Tag Archives: west bengal

Industrialization in a Land Hungry State – A Lesson from Robert Solow

Originally published in The Telegraph, Calcutta on January 1, 2013 under the title Exploring the Possible

 

If surviving the test of time is proof of quality, then MIT Nobel Laureate Robert M. Solow’s model of economic growth has surely distinguished itself with flying colours. The work was published as far back in time as 1956 and survives in the academic world till this day, despite the ruthless attack it had to face from Professor Joan Robinson of Cambridge, UK and her associates. Rightly or wrongly, the latter questioned the logical underpinnings of Solow’s work and the debate was intense enough to metamorphose childhood friends into bitter enemies belonging to opposite camps in their adulthood. The controversies ultimately waned out though, possibly on account of a workable alternative model of economic growth that the critics failed to provide.

The Solovian prescription for growth and the plans for West Bengal’s industrialization, one might suspect, are strange bedfellows. However, this, curiously enough, may not be the case. For sustained growth, Solow visualizes all means of production to be growing at the same rate in the long run.  The situation resembles the cloning of production organizations, two of which, identical in all respects, particularly in the use of resources, would produce double the output produced by one, three producing three times and so on. Amongst the resources, population, which acts as a proxy for the labour force, is controlled by demographic rather than economic activities. Thus, all other inputs, most importantly capital, need to adjust and grow at the same rate as labour and this in turn leads output too to grow at the same rate.

Interestingly enough, Solow was not overly worried about the land problem. His cloning exercise involves replication of production organizations that are identical in their use of capital and labour. But common sense suggests that two factories that use identical quantities of capital and labour, can be constructed only on similar plots of land. On the other hand, while both capital and labour can expand endlessly, at least for argument’s sake, the total quantum of land available on the planet  is physically limited. Thus, Solow’s cloning comes up against a major barrier, viz. the scarcity of land, unless of course one imagines production units to grow vertically upwards in search of the moon rather than spread horizontally.

Land of course does not concern Slow. But if it did, how should he have proceeded? The answer could probably be found in the special manner in which labour is treated in his work. A worker is both an embodiment of nature endowed muscle power as well as socially available technological skills. The stock of muscle power grows with the population. This is the demography story. Technological skills multiply too over time, but Solow was vague at best as far as the technology tale went. What he was clear about though was that his labour resource was separable into two parts, ability to work and the skill associated with that ability. The cloning in Solow’s model involves replication of capital and the joint person cum skill input. Capital and the joint input, and hence output, grow at the same rate in the long run, but the joint input itself grows at a higher rate than the rate of growth of population in isolation, since its growth rate is the sum of the growth rates of population and technology. Consequently, even as output grows at the same rate as the joint population cum skill input, it grows faster than population. This means that output finally grows faster than population so that per capita output rises in the long run, which is the objective of economic growth and development in most societies.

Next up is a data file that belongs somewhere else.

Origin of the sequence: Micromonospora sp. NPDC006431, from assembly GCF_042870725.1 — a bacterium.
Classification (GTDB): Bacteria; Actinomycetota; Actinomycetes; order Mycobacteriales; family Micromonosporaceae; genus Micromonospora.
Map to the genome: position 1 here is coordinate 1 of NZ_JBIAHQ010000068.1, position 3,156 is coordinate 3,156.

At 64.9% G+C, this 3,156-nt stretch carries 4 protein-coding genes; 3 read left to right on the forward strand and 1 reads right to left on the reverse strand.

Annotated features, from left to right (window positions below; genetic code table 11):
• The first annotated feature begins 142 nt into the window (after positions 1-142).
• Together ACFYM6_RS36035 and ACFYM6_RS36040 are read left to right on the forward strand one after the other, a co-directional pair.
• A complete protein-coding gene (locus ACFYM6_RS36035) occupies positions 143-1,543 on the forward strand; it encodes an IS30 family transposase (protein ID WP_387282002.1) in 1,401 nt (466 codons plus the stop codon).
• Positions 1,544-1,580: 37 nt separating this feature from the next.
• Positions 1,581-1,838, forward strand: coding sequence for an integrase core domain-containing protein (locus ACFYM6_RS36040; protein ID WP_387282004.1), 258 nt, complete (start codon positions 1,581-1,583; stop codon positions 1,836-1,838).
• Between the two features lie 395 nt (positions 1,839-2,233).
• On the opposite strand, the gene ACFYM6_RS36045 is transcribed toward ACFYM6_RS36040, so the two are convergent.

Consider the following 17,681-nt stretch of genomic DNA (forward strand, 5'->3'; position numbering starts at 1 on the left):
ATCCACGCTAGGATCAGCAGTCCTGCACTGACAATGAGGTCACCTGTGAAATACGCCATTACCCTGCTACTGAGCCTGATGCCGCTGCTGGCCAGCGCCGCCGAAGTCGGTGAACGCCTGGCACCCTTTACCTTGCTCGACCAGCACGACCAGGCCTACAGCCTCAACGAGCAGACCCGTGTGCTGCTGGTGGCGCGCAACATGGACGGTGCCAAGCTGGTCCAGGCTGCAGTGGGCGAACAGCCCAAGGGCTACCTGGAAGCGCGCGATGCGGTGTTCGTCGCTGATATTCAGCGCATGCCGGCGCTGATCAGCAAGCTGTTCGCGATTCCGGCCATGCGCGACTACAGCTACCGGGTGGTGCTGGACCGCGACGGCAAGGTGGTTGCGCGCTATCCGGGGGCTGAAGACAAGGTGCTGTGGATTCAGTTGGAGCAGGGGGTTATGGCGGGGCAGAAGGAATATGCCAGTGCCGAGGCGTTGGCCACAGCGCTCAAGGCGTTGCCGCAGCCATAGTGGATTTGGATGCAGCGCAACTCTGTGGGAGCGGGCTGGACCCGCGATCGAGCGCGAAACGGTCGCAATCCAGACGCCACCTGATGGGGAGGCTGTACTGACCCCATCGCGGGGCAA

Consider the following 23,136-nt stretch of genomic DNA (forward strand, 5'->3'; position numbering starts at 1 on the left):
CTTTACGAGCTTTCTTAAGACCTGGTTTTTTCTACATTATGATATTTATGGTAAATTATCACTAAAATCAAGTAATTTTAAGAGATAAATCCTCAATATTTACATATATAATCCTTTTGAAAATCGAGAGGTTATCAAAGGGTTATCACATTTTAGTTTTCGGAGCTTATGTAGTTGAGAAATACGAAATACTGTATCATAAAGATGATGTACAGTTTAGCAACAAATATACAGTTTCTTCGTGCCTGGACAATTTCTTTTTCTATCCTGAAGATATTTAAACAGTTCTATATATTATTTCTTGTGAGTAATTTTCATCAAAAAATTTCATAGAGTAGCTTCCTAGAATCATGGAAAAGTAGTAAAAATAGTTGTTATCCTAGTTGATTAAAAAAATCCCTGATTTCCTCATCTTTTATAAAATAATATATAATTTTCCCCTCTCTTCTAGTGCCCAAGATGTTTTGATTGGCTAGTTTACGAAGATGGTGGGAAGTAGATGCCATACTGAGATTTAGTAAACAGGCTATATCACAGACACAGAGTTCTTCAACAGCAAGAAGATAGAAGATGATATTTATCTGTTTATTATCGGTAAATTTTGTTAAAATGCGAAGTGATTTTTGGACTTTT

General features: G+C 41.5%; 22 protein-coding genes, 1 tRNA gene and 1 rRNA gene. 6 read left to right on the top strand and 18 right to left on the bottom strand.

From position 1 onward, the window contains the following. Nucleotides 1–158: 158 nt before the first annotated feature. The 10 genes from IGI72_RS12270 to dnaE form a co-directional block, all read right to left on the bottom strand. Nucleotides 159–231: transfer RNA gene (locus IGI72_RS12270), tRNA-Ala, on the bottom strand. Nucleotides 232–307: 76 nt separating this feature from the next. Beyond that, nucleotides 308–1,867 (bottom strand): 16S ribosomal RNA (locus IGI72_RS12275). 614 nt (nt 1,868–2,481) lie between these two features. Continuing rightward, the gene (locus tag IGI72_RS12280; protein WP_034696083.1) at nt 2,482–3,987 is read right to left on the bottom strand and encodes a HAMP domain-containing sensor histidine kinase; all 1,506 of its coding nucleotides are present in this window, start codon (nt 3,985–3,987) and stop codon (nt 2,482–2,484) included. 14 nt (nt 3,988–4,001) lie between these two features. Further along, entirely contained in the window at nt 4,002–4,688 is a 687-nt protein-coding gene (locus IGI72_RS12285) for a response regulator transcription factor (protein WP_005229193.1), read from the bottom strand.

It is not output alone that rises faster than population. So does capital, since the latter too grows at the same rate as the population cum skill input. Suppose, however, that labour lacked the skill attribute altogether. Then growth in capital at a rate faster than population would have given rise to the same absurdity as factories multiplying over non-augmentable land.

Economics text-books assert that the extra output one can squeeze out of  fixed size inputs diminishes with each extra squeeze with the help of inputs capable of growth. Therefore, in the absence of skill formation, as we are temporarily assuming, if capital were to rise at a higher rate than the growth in population, then the resulting output would be growing at ever slower rates. The only steady growth the system will be able to handle would involve capital, unskilled labour  as well as output growing at the same rate. To the extent then that a rise in output per head of population is a desired goal of development, the Solow model has a pretty dreary prediction to make if skills fail to grow.